U.S. Sen. Bob Casey on Tuesday announced his support for protecting access to abortion in federal law.
In a statement, the Pennsylvania Democrat said he would vote to advance debate on the Women's Health Protection Act and would support the bill if there is a vote on final passage.
Casey is a Catholic, and previously had been one of two Democratic Senators, along with West Virginia Senator Joe Manchin, who withheld their support from the legislation.
Last week, a draft opinion by U.S. Supreme Court Justice Samuel Alito was leaked, indicating the court's conservative majority has voted to overturn Roe v. Wade. Casey said that revelation, along with recent comments by Republicans about a potential nationwide abortion ban, spurred him to change course.
“In the nearly three months since the Senate last voted on the Women’s Health Protection Act, the circumstances around the entire debate on abortion have changed," Casey said.
"In light of the leaked Supreme Court decision draft overturning Roe v. Wade, and subsequent reports that Republicans in the U.S. House and Senate will introduce legislation to enact a nationwide six-week ban, the real question of the moment is: do you support a categorical ban on abortion? During my time in public office, I have never voted for — nor do I support — such a ban."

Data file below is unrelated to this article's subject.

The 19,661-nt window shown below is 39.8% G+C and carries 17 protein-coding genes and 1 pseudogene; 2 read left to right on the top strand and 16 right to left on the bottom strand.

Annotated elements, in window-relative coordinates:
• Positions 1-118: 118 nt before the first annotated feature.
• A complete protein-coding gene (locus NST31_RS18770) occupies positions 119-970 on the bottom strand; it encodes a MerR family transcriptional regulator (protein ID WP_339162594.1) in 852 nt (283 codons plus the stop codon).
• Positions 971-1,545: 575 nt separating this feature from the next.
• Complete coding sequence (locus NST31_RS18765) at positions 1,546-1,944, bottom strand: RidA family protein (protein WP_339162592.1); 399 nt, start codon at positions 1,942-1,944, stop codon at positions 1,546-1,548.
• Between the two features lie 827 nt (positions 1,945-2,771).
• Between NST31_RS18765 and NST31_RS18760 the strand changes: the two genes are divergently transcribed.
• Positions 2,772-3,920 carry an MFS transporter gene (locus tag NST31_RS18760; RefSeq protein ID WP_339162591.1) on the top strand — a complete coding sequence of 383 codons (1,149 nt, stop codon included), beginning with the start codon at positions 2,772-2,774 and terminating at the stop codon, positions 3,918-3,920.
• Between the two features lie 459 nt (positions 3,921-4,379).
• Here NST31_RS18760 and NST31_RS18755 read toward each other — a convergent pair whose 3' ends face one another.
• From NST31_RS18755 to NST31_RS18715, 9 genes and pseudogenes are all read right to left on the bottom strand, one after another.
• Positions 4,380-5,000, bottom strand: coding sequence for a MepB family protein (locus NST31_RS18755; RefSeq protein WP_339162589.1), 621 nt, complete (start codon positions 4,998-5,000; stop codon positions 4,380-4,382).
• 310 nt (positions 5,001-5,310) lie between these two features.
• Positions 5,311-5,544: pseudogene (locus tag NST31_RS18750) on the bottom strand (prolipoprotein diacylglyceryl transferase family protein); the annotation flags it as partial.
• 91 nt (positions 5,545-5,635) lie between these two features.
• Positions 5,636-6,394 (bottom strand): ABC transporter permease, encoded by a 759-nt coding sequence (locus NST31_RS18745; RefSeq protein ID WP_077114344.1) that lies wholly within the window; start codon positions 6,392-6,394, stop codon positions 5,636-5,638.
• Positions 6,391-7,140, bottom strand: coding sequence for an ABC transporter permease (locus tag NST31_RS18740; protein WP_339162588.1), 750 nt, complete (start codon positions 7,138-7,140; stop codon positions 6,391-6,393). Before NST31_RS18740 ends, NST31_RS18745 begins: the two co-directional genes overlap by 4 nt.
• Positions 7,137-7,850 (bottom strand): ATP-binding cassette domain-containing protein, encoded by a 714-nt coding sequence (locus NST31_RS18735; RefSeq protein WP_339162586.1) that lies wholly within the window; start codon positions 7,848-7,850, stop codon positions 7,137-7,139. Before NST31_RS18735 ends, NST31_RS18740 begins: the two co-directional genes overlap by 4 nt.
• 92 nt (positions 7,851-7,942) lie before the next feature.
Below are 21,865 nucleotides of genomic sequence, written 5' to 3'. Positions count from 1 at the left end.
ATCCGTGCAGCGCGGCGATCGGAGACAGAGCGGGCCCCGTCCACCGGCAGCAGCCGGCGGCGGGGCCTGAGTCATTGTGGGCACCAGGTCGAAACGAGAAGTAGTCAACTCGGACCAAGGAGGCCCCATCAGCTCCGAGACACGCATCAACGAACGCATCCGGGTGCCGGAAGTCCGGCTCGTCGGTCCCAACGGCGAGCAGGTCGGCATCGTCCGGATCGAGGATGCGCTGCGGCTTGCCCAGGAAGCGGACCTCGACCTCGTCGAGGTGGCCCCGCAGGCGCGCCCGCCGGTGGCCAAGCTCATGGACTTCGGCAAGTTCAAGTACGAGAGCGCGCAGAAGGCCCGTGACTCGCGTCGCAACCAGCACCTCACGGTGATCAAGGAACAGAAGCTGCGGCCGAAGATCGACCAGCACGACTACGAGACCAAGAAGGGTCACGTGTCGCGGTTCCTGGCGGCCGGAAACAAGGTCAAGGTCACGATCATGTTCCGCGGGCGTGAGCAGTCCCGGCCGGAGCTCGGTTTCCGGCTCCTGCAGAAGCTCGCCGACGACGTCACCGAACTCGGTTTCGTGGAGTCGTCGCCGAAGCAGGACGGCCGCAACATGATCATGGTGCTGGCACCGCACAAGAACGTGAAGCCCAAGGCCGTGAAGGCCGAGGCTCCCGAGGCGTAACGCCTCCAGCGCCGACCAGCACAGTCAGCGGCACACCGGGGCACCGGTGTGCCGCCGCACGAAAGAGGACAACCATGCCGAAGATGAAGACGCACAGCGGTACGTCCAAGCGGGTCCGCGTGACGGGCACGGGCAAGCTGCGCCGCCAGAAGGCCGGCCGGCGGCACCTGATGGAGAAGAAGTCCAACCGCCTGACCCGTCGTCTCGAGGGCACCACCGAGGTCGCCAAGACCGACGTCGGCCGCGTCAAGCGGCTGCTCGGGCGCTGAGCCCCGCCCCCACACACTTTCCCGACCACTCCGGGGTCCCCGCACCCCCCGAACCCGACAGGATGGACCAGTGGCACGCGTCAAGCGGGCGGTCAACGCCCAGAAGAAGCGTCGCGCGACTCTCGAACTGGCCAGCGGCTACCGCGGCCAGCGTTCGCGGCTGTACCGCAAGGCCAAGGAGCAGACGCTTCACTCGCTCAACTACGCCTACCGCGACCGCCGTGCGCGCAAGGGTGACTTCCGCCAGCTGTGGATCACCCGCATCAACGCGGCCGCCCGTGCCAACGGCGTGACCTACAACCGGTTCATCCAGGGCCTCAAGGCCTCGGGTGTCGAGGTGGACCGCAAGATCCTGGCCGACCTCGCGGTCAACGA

Local activists had called out Casey at demonstrations last week and urged him to support abortion access. On Tuesday, progressive group Lancaster Stands Up had just begun a sit-in at Casey's Harrisburg office when Casey released his announcement.
"Thank you, Sen. Casey, for listening to us and making the choice to fight for us," Lancaster Stands Up organizer Suzy Wurtz said in a statement.
Senate Democratic leaders are planning a vote Wednesday on the Women's Health Protection Act. It would create a statutory right to abortion access without the kinds of limitations or restrictions imposed by anti-abortion legislation, including "specified tests services, or procedures," medically unnecessary visits to a provider, or facility requirements that aren't imposed on sites providing "medically comparable procedures."
It is not expected to advance, as the opposition of Senate Republicans and Manchin means Democrats do not have the votes needed to overcome a filibuster.